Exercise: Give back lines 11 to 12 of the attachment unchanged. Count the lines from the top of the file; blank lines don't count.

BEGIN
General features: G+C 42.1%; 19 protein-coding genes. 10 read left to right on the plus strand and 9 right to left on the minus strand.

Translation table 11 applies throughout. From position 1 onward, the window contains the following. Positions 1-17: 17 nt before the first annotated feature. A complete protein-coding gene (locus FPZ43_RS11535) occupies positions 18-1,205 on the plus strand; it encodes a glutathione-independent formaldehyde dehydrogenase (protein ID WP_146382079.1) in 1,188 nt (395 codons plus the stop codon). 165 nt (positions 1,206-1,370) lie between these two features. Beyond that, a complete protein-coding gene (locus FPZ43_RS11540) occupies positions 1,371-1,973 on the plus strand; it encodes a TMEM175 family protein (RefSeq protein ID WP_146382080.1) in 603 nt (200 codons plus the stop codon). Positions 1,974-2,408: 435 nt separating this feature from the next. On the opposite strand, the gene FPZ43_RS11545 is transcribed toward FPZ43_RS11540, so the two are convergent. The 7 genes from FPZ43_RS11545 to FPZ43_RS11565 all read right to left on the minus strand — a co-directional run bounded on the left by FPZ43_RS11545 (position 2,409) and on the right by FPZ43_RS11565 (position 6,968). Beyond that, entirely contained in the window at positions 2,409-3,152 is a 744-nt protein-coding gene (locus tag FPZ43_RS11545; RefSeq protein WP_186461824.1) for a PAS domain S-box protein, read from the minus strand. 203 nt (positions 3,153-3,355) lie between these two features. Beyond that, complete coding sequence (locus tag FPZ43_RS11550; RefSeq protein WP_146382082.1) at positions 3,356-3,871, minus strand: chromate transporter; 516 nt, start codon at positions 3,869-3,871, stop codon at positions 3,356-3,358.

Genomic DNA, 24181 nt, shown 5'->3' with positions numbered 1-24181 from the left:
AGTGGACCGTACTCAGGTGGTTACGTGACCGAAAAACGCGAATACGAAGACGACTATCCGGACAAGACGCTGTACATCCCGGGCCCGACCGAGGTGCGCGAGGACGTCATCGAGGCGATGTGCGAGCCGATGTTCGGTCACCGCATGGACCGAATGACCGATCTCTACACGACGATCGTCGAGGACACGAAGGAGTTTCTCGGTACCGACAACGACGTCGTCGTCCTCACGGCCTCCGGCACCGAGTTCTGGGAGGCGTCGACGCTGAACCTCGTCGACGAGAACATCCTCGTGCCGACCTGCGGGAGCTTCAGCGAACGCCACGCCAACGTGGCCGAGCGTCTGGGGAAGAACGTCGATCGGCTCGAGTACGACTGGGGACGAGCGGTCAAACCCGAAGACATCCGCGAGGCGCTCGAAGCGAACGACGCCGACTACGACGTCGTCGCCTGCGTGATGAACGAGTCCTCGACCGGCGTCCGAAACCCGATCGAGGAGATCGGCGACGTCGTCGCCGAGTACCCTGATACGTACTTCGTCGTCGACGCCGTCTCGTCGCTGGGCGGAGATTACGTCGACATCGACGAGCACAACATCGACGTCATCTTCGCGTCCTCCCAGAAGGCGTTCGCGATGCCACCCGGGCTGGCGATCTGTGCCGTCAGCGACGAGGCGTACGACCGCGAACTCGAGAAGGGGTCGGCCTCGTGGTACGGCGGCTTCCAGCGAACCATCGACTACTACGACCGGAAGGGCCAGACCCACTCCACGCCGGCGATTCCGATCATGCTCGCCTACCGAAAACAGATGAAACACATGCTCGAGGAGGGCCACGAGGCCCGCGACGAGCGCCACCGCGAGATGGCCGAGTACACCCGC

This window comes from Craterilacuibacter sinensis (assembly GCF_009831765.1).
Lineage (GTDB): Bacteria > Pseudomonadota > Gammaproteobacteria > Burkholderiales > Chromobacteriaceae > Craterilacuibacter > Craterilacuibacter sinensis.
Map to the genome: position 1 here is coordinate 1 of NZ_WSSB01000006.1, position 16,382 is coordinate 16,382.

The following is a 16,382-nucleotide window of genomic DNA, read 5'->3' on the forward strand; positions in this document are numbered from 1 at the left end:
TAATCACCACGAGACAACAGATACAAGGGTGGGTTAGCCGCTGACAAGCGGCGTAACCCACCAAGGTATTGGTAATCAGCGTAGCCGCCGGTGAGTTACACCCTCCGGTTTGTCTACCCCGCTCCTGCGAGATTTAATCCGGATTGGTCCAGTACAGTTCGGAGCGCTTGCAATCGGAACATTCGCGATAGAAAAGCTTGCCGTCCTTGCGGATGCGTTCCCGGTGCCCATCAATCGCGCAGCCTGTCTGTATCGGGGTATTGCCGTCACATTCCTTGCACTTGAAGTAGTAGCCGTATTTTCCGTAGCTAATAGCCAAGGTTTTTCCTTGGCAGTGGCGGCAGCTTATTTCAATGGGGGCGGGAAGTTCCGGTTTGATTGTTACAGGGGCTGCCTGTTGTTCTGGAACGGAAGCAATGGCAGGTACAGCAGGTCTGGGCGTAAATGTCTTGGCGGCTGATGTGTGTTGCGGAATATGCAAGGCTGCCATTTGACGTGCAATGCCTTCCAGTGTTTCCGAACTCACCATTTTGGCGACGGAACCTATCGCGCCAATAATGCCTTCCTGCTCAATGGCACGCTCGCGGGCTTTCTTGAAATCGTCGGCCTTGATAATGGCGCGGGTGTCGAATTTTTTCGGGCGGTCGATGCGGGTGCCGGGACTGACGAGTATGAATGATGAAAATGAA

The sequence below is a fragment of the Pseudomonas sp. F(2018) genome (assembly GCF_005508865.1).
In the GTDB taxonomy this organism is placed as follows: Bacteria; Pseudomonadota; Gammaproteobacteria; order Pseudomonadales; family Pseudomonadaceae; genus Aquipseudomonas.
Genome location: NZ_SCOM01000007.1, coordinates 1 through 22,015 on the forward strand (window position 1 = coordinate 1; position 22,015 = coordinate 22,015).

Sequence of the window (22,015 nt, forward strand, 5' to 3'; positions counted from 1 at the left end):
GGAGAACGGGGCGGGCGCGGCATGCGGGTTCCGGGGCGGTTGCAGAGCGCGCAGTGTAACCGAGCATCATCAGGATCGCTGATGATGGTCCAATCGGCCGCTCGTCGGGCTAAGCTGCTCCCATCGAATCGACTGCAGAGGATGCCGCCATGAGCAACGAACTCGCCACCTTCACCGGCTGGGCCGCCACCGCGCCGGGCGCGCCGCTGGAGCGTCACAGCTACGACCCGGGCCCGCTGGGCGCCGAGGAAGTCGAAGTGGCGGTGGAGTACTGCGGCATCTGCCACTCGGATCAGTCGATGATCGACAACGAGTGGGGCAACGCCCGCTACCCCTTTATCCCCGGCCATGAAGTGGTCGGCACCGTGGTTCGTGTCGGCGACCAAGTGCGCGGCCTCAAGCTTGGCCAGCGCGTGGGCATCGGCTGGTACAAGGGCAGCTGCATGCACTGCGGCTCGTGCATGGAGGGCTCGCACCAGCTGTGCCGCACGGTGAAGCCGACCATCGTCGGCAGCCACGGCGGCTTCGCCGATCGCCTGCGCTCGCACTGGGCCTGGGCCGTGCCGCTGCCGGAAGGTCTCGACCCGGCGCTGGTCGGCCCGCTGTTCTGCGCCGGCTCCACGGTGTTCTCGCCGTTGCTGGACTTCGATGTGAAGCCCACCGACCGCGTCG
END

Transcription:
In the GTDB taxonomy this organism is placed as follows: Bacteria; Pseudomonadota; Gammaproteobacteria; order Pseudomonadales; family Pseudomonadaceae; genus Aquipseudomonas.
Genome location: NZ_SCOM01000007.1, coordinates 1 through 22,015 on the forward strand (window position 1 = coordinate 1; position 22,015 = coordinate 22,015).